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Drop in Monthly Jobless Claims Points to Stabilizing US Labour Market

H.S. Borji
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Drop in Monthly Jobless Claims Points to Stabilizing US Labour Market

The number of Americans filing for unemployment benefits rose last week, but the four-week average dropped to its lowest level since April 2006, adding further evidence the US labour market was becoming more stable.

US jobless claims increased 23,000 to 302,000 last week, the Labor Department reported today in Washington. The median estimate of economists called for new jobless applications to rise to 301,000 in the week ended July 26.

Jobless claims for the week ended July 19 were revised down to 279,000, the lowest since 2000.

The less volatile four-week average dropped from 300,750 to 297,250, the lowest level since April 2006, a sign improving demand was leading to more staff retention.

Weekly jobless claims track the number of Americans filing first-time claims for unemployment benefits. The reading is used to gauge current trends in the labour market. A drop in claims is generally associated with stronger hiring trends.

A stronger labour market is associated with higher consumer confidence, which according to the Conference Board rose to a nearly seven-year high this month.

The Conference Board’s barometer of consumer confidence improved markedly in July, rising from 86.4 to 90.9. That figure far exceeded the median estimate calling for a slight drop in the confidence indicator.

“Consumer confidence increased for the third consecutive month and is now at its highest level since October 2007,” said Conference Board director of economic indicators Lynn Franco in a statement released on Tuesday. “Strong job growth helped boost consumers’ assessment of current conditions, while brighter short-term outlooks for the economy and jobs, and to a lesser extent personal income, drove the gain in expectations.”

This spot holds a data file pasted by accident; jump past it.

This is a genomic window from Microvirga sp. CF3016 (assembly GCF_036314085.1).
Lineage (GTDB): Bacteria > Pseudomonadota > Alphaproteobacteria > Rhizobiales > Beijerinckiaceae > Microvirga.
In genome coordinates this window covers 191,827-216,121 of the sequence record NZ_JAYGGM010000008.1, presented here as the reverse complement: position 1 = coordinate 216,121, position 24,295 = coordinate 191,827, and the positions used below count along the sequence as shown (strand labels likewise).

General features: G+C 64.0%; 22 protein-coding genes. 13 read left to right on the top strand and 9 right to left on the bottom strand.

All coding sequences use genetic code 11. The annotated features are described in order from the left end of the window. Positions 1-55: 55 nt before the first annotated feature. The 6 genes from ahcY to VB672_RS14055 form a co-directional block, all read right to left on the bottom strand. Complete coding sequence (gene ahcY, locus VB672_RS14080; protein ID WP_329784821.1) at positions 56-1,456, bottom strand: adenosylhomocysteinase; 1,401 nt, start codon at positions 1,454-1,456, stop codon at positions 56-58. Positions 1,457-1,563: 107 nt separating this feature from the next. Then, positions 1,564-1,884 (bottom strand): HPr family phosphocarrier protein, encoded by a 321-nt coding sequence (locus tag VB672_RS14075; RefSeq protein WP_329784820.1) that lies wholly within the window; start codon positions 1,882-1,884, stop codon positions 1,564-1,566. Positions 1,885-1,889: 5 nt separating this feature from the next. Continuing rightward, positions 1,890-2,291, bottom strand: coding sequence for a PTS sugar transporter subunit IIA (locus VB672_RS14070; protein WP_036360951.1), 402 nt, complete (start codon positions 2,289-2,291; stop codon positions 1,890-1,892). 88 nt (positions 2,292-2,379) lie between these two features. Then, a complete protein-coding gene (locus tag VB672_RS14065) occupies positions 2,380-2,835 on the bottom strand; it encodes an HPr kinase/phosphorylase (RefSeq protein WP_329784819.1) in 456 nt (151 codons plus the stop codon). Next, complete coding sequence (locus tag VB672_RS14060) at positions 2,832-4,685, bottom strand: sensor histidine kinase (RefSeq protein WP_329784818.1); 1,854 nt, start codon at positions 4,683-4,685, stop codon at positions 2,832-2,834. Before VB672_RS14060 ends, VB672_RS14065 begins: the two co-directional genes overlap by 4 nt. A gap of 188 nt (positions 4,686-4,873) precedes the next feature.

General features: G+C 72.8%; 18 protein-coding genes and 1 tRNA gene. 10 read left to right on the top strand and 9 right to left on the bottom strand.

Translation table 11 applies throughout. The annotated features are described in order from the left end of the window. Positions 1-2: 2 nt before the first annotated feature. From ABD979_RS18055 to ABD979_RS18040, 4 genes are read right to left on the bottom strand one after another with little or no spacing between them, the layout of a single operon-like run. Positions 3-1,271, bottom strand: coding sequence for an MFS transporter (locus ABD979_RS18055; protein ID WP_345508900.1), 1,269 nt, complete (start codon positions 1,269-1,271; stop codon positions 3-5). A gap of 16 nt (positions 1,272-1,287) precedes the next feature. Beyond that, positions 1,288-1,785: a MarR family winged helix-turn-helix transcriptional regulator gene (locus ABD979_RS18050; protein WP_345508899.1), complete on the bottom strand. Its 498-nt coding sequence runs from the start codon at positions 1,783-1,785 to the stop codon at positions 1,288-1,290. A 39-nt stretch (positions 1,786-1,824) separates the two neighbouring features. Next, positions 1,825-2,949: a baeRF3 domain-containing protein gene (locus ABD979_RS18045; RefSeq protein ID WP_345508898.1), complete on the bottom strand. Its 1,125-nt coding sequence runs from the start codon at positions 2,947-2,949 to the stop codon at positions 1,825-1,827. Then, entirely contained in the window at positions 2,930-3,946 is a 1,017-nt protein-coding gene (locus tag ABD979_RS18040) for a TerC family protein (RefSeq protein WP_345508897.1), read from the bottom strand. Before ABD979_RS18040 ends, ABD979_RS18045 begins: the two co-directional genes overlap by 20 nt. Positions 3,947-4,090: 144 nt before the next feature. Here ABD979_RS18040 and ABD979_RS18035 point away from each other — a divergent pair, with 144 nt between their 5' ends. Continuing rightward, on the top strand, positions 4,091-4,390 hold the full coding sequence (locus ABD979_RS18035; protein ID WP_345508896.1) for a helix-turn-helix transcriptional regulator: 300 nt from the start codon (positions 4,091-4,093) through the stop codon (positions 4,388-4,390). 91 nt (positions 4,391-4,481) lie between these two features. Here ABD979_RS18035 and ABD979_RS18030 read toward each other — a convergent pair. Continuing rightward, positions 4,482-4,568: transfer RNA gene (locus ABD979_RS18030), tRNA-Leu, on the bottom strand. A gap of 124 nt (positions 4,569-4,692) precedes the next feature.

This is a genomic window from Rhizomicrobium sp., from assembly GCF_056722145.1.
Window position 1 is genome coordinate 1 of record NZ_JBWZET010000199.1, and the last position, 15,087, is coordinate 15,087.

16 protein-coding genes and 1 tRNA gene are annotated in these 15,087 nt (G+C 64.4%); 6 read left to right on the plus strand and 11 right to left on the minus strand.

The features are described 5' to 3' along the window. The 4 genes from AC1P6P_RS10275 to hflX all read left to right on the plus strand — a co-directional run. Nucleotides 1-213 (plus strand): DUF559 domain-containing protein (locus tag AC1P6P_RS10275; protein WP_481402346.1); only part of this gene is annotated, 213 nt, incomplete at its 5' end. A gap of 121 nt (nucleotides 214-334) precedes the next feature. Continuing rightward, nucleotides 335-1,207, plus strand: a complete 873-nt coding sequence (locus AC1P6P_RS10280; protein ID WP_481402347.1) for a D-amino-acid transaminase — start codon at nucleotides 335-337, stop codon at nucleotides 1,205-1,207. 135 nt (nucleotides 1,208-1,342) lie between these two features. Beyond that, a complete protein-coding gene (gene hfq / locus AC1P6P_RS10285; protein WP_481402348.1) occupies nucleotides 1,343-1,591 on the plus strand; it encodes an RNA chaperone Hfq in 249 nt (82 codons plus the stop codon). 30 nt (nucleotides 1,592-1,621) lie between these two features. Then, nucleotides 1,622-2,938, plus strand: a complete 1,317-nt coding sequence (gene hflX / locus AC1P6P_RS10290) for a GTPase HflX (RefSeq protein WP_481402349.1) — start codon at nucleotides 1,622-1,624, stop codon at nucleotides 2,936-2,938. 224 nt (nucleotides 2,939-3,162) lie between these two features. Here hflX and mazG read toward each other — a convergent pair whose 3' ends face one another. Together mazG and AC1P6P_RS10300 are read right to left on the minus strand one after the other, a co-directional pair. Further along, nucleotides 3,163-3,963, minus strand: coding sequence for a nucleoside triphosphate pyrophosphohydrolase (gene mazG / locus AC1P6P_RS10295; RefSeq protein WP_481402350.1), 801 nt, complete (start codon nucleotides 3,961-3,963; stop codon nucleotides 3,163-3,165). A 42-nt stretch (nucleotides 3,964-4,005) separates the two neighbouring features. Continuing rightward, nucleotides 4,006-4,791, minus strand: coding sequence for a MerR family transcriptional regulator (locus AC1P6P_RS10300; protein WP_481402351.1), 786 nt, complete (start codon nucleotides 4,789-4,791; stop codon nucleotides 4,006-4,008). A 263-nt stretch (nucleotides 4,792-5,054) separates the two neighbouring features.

A more favourable job environment has translated into modest earnings growth. Average earnings have stagnated this year, having increased only 0.2 percent in the last few months. Average hourly earnings for all employees increased by just 2 percent over the last year, trending closely with consumer inflation levels.

However, a separate indicator – the employment cost index – showed total compensation costs rose 0.7 percent in the second quarter, the biggest gain since 2008.

On Friday the Labor Department will report on July nonfarm payrolls as well as average earnings growth. July was the sixth consecutive month job creation exceeded the critical 200,000 mark, according to a broad consensus of market analysts. The US economy in 2014 has added an average of 231,000 jobs each month.

The labour market reached a significant milestone this spring after it finally regained all of the jobs that were lost following the 2007-08 financial crisis. US unemployment peaked at 10 percent in October 2009, up from a low of 4.4 percent in May 2007. The 2007-09 recession destroyed 8.7 million jobs.

The unemployment rate, which has declined 1.4 percentage points over the past year, is forecast to remain steady at 6.1 percent in July.

The Federal Reserve has been pleased with the labour market’s recovery, but has also noted persistent underutilization of labour sources. The central bank reduced its asset purchase program by another $10 billion earlier this week and is expected to eliminate the program all together in October.

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